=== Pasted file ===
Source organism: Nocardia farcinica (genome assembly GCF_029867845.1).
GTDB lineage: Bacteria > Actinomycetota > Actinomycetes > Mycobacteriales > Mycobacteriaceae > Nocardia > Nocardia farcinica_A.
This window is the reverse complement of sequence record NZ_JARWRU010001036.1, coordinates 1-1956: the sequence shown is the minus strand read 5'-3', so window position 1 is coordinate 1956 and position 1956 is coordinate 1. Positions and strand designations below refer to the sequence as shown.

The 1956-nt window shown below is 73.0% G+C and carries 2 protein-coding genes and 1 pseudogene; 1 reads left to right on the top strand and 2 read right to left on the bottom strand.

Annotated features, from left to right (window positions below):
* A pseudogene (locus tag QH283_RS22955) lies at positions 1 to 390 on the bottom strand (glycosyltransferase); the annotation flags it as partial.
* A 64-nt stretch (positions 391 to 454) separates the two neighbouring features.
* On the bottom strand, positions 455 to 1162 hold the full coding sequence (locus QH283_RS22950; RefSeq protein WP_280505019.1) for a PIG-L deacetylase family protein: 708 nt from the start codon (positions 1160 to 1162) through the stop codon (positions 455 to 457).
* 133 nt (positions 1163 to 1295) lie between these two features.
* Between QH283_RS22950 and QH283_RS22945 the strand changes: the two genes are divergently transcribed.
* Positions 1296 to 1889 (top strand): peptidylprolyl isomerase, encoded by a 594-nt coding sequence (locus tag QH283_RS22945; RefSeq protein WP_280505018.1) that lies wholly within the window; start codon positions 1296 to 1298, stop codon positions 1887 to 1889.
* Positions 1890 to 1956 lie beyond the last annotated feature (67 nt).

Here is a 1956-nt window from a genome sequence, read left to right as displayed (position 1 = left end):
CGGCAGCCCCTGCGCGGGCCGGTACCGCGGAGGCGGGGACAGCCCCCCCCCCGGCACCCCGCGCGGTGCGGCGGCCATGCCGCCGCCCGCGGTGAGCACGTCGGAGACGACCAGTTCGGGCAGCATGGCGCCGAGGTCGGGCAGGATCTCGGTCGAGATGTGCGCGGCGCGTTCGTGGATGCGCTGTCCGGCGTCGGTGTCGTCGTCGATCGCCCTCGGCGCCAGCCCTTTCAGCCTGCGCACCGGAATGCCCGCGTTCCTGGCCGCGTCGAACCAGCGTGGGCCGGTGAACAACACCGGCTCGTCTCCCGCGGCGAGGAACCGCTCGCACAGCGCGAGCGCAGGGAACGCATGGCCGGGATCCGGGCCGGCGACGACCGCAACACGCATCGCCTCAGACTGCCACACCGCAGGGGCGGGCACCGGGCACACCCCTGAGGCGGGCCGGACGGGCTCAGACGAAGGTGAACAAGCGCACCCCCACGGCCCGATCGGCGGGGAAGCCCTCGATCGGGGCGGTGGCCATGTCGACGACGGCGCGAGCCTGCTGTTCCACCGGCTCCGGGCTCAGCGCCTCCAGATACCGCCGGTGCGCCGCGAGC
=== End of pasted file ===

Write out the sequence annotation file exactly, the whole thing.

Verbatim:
Source organism: Nocardia farcinica (genome assembly GCF_029867845.1).
GTDB lineage: Bacteria > Actinomycetota > Actinomycetes > Mycobacteriales > Mycobacteriaceae > Nocardia > Nocardia farcinica_A.
This window is the reverse complement of sequence record NZ_JARWRU010001036.1, coordinates 1-1956: the sequence shown is the minus strand read 5'-3', so window position 1 is coordinate 1956 and position 1956 is coordinate 1. Positions and strand designations below refer to the sequence as shown.

The 1956-nt window shown below is 73.0% G+C and carries 2 protein-coding genes and 1 pseudogene; 1 reads left to right on the top strand and 2 read right to left on the bottom strand.

Annotated features, from left to right (window positions below):
* A pseudogene (locus tag QH283_RS22955) lies at positions 1 to 390 on the bottom strand (glycosyltransferase); the annotation flags it as partial.
* A 64-nt stretch (positions 391 to 454) separates the two neighbouring features.
* On the bottom strand, positions 455 to 1162 hold the full coding sequence (locus QH283_RS22950; RefSeq protein WP_280505019.1) for a PIG-L deacetylase family protein: 708 nt from the start codon (positions 1160 to 1162) through the stop codon (positions 455 to 457).
* 133 nt (positions 1163 to 1295) lie between these two features.
* Between QH283_RS22950 and QH283_RS22945 the strand changes: the two genes are divergently transcribed.
* Positions 1296 to 1889 (top strand): peptidylprolyl isomerase, encoded by a 594-nt coding sequence (locus tag QH283_RS22945; RefSeq protein WP_280505018.1) that lies wholly within the window; start codon positions 1296 to 1298, stop codon positions 1887 to 1889.
* Positions 1890 to 1956 lie beyond the last annotated feature (67 nt).

Here is a 1956-nt window from a genome sequence, read left to right as displayed (position 1 = left end):
CGGCAGCCCCTGCGCGGGCCGGTACCGCGGAGGCGGGGACAGCCCCCCCCCCGGCACCCCGCGCGGTGCGGCGGCCATGCCGCCGCCCGCGGTGAGCACGTCGGAGACGACCAGTTCGGGCAGCATGGCGCCGAGGTCGGGCAGGATCTCGGTCGAGATGTGCGCGGCGCGTTCGTGGATGCGCTGTCCGGCGTCGGTGTCGTCGTCGATCGCCCTCGGCGCCAGCCCTTTCAGCCTGCGCACCGGAATGCCCGCGTTCCTGGCCGCGTCGAACCAGCGTGGGCCGGTGAACAACACCGGCTCGTCTCCCGCGGCGAGGAACCGCTCGCACAGCGCGAGCGCAGGGAACGCATGGCCGGGATCCGGGCCGGCGACGACCGCAACACGCATCGCCTCAGACTGCCACACCGCAGGGGCGGGCACCGGGCACACCCCTGAGGCGGGCCGGACGGGCTCAGACGAAGGTGAACAAGCGCACCCCCACGGCCCGATCGGCGGGGAAGCCCTCGATCGGGGCGGTGGCCATGTCGACGACGGCGCGAGCCTGCTGTTCCACCGGCTCCGGGCTCAGCGCCTCCAGATACCGCCGGTGCGCCGCGAGC